“I’m not the kind of person who makes a big show out of religion,” Kyle writes in the book. “I believe, but I don’t necessarily get down on my knees or sing real loud in church. But I find some comfort in faith, and I found it in those days after my friends had been shot up. Ever since I had gone through BUD/S (SEAL training), I’d carried a Bible with me. I hadn’t read it all that much, but it had always been with me. Now I opened it and read some of the passages. I skipped around, read a bit, skipped around some more. With all hell breaking loose around me, it felt better to know I was part of something bigger.”
In his book, Kyle wrote about how his family shaped his faith during his upbringing.
“My family had a deep faith in God. My dad was a deacon, and my mom taught Sunday school,” Kyle wrote. “I remember a stretch when I was young when we would go to church every Sunday morning, Sunday night, and Wednesday evening. Still we didn’t consider ourselves overly religious, just good people who believed in God and were involved in our church. Truth is, back then, I didn’t like going a lot of the time.”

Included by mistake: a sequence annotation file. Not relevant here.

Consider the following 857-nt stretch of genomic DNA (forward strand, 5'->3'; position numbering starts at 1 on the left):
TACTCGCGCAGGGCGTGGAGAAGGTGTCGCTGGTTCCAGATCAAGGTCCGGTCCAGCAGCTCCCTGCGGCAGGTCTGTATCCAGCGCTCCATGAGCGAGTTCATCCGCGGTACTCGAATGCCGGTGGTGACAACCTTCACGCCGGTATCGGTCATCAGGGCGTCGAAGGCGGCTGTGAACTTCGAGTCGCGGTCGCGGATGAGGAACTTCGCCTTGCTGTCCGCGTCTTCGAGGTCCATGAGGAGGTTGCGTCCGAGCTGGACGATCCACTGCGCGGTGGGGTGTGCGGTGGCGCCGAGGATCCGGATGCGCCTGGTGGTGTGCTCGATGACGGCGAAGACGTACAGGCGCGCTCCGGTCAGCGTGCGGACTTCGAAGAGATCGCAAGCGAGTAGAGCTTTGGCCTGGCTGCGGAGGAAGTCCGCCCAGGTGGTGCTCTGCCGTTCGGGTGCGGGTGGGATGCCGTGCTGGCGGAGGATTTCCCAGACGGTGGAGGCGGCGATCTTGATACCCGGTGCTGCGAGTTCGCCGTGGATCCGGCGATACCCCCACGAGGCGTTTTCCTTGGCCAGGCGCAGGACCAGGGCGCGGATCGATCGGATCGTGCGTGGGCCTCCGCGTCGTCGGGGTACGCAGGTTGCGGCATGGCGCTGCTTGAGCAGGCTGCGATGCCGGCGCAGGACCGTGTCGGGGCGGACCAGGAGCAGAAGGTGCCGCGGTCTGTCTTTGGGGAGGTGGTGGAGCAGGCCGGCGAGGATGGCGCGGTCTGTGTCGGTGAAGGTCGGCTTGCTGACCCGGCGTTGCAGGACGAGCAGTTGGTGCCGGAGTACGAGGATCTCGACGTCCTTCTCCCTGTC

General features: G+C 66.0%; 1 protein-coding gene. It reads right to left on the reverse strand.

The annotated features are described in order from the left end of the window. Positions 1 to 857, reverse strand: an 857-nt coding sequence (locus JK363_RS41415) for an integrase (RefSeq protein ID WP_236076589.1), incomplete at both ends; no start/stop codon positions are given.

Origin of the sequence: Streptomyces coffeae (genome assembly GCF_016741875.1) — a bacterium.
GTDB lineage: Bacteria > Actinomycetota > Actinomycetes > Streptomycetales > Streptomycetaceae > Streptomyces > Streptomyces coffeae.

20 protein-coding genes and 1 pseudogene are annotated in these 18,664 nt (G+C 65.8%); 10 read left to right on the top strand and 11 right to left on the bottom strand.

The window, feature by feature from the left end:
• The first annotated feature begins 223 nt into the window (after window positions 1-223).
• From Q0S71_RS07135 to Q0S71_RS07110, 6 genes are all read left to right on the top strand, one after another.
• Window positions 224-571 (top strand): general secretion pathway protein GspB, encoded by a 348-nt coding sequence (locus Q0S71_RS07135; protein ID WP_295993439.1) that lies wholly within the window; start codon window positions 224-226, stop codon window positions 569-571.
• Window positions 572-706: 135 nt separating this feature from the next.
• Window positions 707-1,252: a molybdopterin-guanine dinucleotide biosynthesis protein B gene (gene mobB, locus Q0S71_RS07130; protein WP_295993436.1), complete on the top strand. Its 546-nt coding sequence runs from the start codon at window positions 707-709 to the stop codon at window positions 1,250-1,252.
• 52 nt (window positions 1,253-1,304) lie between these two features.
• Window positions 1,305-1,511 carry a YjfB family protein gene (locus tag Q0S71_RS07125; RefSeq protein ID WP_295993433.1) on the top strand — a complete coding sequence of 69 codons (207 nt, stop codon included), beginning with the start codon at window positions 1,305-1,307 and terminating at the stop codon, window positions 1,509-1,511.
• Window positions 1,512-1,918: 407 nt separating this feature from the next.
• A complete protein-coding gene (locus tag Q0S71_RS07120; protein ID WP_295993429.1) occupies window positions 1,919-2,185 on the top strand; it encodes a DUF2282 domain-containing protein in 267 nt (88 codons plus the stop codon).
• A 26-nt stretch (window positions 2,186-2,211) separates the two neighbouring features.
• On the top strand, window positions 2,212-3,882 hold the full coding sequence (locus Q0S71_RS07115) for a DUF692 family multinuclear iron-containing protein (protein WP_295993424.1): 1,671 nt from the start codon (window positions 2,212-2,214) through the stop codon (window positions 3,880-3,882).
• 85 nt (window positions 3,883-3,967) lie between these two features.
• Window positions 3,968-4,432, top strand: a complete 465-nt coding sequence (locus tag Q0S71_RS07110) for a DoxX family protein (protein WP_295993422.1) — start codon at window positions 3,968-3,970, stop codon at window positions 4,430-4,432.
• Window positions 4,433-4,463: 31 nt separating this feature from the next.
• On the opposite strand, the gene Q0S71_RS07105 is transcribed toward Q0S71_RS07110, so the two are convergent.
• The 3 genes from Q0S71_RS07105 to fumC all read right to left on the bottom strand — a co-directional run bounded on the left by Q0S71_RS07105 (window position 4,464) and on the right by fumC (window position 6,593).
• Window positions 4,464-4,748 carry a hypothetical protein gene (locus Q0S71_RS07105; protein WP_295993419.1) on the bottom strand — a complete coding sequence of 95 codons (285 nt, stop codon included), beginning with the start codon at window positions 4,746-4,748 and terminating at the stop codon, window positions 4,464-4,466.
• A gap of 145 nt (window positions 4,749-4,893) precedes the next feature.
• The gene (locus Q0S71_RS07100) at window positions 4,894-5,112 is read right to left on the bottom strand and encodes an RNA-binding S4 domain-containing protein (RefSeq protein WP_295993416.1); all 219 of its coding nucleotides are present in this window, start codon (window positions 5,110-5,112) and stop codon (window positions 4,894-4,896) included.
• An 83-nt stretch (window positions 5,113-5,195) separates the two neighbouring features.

Islam is mentioned a few times in his book, though the faith doesn’t have a starring role in the film except when Kyle is asked to defend a shot after a wife claimed the victim was carrying a Quran. In his book, Kyle writes that he told an Army colonel: “I don’t shoot people with Korans. I’d like to, but I don’t.” The Muslim call to prayer appears twice in the film, but it doesn’t probe the differences between Sunnis and Shiites the way Kyle does in his book.
“I hated the damn savages I’d been fighting,” Kyle wrote. “I never once fought for the Iraqis. I could give a flying f**k about them.”
A 2013 New Yorker profile mentions Kyle’s faith as a deep motivator in his work: “Like many soldiers, Kyle was deeply religious and saw the Iraq War through that prism,” journalist Nicholas Schmidle wrote. “He tattooed one of his arms with a red crusader’s cross, wanting ‘everyone to know I was a Christian.’”
Stories of Kyle’s shootings earned him the nickname “Legend.”
“I don’t spend a lot of time philosophizing about killing people. I have a clear conscience about my role in the war. I am a strong Christian. Not a perfect one — not close. But I strongly believe in God, Jesus, and the Bible. When I die, God is going to hold me accountable for everything I’ve done on earth. He may hold me back until last and run everybody else through the line, because it will take so long to go over all my sins.”
Kyle also wrote that he didn’t know what would happen on Judgment Day.
“But what I lean toward is that you know all of your sins, and God knows them all, and shame comes over you at the reality that He knows. I believe the fact that I’ve accepted Jesus as my savior will be my salvation,” he wrote. “But in that backroom or whatever it is when God confronts me with my sins, I do not believe any of the kills I had during the war will be among them. Everyone I shot was evil. I had good cause on every shot. They all deserved to die.”
— by Sarah Pulliam Bailey | RNS